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So basically I was spoilt rotten by the sheer number of arcades and cabs around when I were a kid. 

 

Pontypridd had 

 

Slots of fun - just games and underage smoking 

 

Rainbow records had cabs from the mid 80's till it closed

 

Sevinis cafe had lots of different and changing cabs. Including Dragons Lair and Super Don Quixote at one point. 

 

Ponty market had an arcade area. Where I learnt to 1 credit R-type and get close to the same on Bubble Bobble. 

 

My own village had cafes, pubs and the service station and workman's Hall all with regularly changing cabinets in them.  Basically it was bliss to be alive then. 

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Having grandparents by the seaside in the 80’s meant my entire childhood was spent in arcades.

 

I probably spent most of the time at the arcade in Littlehampton, which had the full roster of classics. My Dad would just give me a tenner in 10ps and go off for ages. Occasionally I’d go to Brighton or Worthing which had the more expensive hydraulic stuff like Space Harrier, and the laserdisc games. Also spent loads of time down at the arcades in Westward Ho.

 

in terms of local places I was limited to the local chip shop, which had Donkey Kong Jr and Amidar. Spent hours in there every week on the way home from Cubs.

 

The main computer shop I went to was one opposite Epsom station. I remember they had a ton of Spectrum stuff you could play. Years later they moved to the now defunct market there, and finally to another shop round the corner. It was like a prototype CEX. Shame they didn’t franchise it out and expand.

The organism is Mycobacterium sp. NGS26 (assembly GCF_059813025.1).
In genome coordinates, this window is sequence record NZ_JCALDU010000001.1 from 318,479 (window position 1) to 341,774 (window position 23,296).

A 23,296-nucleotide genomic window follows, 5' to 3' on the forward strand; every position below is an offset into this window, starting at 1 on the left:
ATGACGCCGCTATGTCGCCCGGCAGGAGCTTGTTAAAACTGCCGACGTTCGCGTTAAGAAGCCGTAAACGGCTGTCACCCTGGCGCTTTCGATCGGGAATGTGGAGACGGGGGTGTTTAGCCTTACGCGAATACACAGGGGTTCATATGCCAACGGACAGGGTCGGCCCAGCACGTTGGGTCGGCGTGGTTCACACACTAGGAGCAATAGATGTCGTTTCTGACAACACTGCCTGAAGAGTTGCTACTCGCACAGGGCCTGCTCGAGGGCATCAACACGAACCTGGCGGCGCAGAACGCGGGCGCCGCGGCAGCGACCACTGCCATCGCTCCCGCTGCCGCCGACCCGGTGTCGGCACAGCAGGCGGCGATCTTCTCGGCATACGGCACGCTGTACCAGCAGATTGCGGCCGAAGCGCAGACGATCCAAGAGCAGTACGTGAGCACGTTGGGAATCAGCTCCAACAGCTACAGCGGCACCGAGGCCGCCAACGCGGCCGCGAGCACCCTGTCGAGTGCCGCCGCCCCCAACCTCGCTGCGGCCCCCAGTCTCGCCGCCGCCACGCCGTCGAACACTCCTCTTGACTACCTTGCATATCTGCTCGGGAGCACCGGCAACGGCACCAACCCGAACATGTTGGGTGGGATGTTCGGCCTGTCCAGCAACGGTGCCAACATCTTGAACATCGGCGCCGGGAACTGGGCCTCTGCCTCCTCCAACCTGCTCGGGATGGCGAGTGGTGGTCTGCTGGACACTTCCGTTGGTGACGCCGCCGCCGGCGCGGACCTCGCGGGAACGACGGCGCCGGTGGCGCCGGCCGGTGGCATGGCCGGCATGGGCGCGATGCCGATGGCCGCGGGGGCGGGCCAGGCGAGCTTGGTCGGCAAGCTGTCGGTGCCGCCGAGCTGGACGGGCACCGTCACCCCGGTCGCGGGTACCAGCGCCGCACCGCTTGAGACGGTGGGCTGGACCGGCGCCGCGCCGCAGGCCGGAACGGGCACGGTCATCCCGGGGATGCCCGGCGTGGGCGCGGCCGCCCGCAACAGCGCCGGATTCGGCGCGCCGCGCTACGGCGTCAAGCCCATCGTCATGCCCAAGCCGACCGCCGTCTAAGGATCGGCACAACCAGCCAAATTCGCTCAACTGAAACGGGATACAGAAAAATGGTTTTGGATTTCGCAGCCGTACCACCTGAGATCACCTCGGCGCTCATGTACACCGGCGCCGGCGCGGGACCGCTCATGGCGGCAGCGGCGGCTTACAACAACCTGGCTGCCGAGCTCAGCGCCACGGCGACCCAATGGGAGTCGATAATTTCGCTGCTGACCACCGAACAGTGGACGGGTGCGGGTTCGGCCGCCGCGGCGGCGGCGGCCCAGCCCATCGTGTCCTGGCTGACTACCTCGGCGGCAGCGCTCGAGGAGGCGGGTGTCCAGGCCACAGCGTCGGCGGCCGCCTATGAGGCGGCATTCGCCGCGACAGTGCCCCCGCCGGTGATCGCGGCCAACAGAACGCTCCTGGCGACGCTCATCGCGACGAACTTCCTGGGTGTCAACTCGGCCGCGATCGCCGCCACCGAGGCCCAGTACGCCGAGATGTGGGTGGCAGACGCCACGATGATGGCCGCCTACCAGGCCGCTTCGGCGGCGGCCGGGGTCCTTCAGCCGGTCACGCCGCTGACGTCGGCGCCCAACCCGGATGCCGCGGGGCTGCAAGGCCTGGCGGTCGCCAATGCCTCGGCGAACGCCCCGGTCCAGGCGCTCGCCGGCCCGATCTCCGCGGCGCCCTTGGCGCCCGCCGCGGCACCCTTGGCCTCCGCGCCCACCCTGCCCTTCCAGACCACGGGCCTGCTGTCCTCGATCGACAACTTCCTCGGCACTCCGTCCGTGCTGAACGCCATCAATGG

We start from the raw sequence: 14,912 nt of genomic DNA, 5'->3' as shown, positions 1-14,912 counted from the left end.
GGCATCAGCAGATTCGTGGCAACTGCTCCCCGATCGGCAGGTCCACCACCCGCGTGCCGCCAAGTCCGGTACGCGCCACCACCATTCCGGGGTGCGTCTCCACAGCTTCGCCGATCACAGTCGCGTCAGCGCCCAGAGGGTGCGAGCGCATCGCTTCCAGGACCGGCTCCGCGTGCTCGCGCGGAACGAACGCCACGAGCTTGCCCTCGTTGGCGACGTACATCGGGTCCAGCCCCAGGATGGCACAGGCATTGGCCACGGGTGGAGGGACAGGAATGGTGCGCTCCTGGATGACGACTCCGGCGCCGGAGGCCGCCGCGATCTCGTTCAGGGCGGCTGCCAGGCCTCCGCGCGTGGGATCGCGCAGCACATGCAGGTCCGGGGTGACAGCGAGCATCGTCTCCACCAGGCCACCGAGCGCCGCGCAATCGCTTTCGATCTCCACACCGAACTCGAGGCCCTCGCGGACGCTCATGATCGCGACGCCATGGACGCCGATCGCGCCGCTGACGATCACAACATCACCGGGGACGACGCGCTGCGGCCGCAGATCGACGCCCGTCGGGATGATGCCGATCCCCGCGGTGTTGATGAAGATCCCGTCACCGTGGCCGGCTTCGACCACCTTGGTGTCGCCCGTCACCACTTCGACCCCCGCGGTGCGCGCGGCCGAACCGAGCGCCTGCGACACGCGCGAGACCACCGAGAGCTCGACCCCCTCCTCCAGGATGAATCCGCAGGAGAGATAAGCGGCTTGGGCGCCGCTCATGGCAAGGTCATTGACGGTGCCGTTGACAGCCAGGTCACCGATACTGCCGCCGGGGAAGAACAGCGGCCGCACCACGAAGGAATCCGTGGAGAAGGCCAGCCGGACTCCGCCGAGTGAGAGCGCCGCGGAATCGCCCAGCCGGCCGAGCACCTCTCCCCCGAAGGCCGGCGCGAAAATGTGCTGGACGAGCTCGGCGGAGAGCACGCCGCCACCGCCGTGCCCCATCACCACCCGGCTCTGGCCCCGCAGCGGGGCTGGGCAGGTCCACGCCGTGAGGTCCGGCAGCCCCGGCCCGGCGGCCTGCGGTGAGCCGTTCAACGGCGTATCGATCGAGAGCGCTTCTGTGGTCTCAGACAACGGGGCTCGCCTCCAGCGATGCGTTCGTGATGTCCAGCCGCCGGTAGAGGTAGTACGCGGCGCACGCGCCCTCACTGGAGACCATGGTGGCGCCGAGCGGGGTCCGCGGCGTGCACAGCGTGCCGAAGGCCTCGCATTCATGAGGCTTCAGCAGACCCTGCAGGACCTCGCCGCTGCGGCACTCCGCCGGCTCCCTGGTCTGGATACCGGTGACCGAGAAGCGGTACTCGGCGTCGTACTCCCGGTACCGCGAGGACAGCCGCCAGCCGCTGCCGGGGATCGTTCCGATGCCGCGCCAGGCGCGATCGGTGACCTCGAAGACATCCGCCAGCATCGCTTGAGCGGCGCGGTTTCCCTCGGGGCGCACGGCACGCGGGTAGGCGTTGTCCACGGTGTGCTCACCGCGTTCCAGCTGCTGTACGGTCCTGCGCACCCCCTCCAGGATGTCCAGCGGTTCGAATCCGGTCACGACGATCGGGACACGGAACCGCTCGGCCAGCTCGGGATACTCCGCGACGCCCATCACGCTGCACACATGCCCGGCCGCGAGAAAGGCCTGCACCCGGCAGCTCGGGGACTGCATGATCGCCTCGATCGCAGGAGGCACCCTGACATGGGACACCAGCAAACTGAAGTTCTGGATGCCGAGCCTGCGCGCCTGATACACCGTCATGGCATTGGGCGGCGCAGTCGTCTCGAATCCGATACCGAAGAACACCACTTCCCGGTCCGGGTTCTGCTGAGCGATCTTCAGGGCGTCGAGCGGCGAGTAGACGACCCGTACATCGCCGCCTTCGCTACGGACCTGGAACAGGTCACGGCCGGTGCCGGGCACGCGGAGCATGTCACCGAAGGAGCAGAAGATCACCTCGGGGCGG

Think it was run by a husband and wife team, and she was from up north?

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If I had more time I'd do the photos

 

First computer shop was 'Komputer Kabin' at The Parade, Silverdale nr Newcastle-under-Lyme. Ran by the son of one of my teacher at Infant School. Very good place for VIC-20 owners and Beeb owners. I wrote about it for the bit I wrote about VIC 'Road Rage' on the Three Fields blog...

 

For the C64 years it was Hanley's "Computerama" in the arcade next to "Fantasy World" and then later on, "Town Computer Store" further up the High Street, past WH Smith's. In there for games on disk, loading games before you bought, and the first place I ever saw Compunet demo's being loaded up. Pretty astounding place.

 

Later on there was a smaller shop in the space where the Joke Shop used to be on Hope Street. At the end of my C64 days I got "Buggy Boy" and "Bionic Commando" in there.

 

I then moved to specialist importers for my 'lost weekend' years of NES, PC Engine and GameBoy..

 

Arcades were - everything and anything in Rhyl and Blackpool - esp "Mr. B's" and both Shipleys on Cheapside, and the one opposite Webberley's Book Shop in Hanley. Plus the small one opposite the "Koh-I-Noor" indian restaurant in Newcastle-under-Lyme.

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On 10/12/2018 at 03:09, partious said: